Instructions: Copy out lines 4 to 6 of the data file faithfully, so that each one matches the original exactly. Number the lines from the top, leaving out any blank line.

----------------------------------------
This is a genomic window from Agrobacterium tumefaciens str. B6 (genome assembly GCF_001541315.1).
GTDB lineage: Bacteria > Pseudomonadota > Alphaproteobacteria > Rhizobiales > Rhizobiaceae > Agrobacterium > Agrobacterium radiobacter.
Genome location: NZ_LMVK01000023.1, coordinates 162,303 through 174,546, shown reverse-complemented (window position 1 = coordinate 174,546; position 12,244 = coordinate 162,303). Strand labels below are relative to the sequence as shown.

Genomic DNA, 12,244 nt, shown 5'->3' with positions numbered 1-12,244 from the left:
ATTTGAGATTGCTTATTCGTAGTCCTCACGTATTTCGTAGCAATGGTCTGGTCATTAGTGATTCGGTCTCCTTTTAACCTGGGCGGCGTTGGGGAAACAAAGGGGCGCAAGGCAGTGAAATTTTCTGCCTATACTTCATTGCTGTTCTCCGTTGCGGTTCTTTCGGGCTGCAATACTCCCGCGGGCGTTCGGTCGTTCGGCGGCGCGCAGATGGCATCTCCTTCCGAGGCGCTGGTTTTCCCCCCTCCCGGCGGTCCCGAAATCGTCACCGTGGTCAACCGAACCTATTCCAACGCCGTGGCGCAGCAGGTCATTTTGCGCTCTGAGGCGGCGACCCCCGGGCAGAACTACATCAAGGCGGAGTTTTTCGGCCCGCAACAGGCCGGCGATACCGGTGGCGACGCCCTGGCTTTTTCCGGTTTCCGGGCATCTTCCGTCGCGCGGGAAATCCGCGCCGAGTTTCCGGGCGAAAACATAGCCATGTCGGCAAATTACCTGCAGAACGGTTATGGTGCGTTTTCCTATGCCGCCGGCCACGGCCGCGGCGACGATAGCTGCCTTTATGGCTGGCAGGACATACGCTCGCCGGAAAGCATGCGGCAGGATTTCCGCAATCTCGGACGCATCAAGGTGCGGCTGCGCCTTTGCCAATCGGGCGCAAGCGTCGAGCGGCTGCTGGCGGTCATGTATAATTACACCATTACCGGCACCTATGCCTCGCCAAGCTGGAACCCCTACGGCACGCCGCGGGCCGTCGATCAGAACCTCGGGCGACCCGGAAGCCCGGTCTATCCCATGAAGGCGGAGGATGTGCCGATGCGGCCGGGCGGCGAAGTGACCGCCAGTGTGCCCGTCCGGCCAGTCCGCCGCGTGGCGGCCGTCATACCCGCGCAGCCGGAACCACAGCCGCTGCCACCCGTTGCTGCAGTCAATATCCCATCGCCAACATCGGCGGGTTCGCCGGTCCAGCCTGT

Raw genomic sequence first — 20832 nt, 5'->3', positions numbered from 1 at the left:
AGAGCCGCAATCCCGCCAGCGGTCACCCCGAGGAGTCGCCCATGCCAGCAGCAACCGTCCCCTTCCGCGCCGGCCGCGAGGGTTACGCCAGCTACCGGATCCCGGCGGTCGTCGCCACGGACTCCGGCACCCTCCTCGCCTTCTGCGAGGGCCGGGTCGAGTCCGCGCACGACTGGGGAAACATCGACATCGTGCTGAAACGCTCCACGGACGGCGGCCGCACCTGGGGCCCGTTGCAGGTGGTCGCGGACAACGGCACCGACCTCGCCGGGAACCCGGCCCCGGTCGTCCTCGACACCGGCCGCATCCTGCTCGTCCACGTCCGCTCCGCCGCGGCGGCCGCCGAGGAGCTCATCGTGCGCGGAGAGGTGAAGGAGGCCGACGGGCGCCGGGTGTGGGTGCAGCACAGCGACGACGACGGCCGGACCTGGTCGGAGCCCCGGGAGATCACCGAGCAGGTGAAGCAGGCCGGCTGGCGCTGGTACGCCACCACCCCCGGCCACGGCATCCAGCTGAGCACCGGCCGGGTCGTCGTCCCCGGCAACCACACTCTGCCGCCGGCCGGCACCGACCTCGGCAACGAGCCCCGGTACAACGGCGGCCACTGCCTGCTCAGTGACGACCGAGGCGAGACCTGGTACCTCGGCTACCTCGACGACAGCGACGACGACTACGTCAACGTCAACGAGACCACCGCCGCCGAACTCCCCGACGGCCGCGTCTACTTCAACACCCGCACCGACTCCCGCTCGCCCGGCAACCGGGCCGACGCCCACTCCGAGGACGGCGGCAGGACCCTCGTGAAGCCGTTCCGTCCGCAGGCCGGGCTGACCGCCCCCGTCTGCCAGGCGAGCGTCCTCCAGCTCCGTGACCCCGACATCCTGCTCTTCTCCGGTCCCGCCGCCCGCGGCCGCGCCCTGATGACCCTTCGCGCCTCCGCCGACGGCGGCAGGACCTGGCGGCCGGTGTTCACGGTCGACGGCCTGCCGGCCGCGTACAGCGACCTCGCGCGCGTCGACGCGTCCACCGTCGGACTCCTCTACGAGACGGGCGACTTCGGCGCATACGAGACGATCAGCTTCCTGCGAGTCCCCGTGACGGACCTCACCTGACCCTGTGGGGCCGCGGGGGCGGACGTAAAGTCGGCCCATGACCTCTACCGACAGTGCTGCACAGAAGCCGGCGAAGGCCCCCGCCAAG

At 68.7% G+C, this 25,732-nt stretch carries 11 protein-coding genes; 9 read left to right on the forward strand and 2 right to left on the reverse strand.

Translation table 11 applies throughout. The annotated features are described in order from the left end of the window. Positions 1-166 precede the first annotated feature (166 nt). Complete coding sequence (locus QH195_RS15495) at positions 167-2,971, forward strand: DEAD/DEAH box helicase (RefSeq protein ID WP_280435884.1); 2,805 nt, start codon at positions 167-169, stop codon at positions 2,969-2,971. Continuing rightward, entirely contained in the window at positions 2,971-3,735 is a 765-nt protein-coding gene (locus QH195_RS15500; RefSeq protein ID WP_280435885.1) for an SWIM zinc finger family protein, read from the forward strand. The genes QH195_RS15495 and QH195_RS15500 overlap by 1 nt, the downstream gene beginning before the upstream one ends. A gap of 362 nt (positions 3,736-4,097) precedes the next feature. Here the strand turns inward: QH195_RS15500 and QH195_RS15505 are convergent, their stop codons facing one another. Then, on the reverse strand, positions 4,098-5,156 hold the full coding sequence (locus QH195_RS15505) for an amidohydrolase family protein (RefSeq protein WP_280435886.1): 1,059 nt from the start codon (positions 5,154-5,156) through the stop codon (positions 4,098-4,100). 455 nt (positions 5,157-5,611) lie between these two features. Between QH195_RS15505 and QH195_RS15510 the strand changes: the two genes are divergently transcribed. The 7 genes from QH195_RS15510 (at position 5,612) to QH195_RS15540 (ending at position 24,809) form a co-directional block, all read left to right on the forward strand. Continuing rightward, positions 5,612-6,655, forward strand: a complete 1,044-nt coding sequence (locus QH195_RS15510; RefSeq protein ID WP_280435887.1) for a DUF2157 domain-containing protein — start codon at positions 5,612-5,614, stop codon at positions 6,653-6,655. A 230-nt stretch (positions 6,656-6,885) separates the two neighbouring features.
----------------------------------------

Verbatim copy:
Genomic DNA, 12,244 nt, shown 5'->3' with positions numbered 1-12,244 from the left:
ATTTGAGATTGCTTATTCGTAGTCCTCACGTATTTCGTAGCAATGGTCTGGTCATTAGTGATTCGGTCTCCTTTTAACCTGGGCGGCGTTGGGGAAACAAAGGGGCGCAAGGCAGTGAAATTTTCTGCCTATACTTCATTGCTGTTCTCCGTTGCGGTTCTTTCGGGCTGCAATACTCCCGCGGGCGTTCGGTCGTTCGGCGGCGCGCAGATGGCATCTCCTTCCGAGGCGCTGGTTTTCCCCCCTCCCGGCGGTCCCGAAATCGTCACCGTGGTCAACCGAACCTATTCCAACGCCGTGGCGCAGCAGGTCATTTTGCGCTCTGAGGCGGCGACCCCCGGGCAGAACTACATCAAGGCGGAGTTTTTCGGCCCGCAACAGGCCGGCGATACCGGTGGCGACGCCCTGGCTTTTTCCGGTTTCCGGGCATCTTCCGTCGCGCGGGAAATCCGCGCCGAGTTTCCGGGCGAAAACATAGCCATGTCGGCAAATTACCTGCAGAACGGTTATGGTGCGTTTTCCTATGCCGCCGGCCACGGCCGCGGCGACGATAGCTGCCTTTATGGCTGGCAGGACATACGCTCGCCGGAAAGCATGCGGCAGGATTTCCGCAATCTCGGACGCATCAAGGTGCGGCTGCGCCTTTGCCAATCGGGCGCAAGCGTCGAGCGGCTGCTGGCGGTCATGTATAATTACACCATTACCGGCACCTATGCCTCGCCAAGCTGGAACCCCTACGGCACGCCGCGGGCCGTCGATCAGAACCTCGGGCGACCCGGAAGCCCGGTCTATCCCATGAAGGCGGAGGATGTGCCGATGCGGCCGGGCGGCGAAGTGACCGCCAGTGTGCCCGTCCGGCCAGTCCGCCGCGTGGCGGCCGTCATACCCGCGCAGCCGGAACCACAGCCGCTGCCACCCGTTGCTGCAGTCAATATCCCATCGCCAACATCGGCGGGTTCGCCGGTCCAGCCTGT

Raw genomic sequence first — 20832 nt, 5'->3', positions numbered from 1 at the left: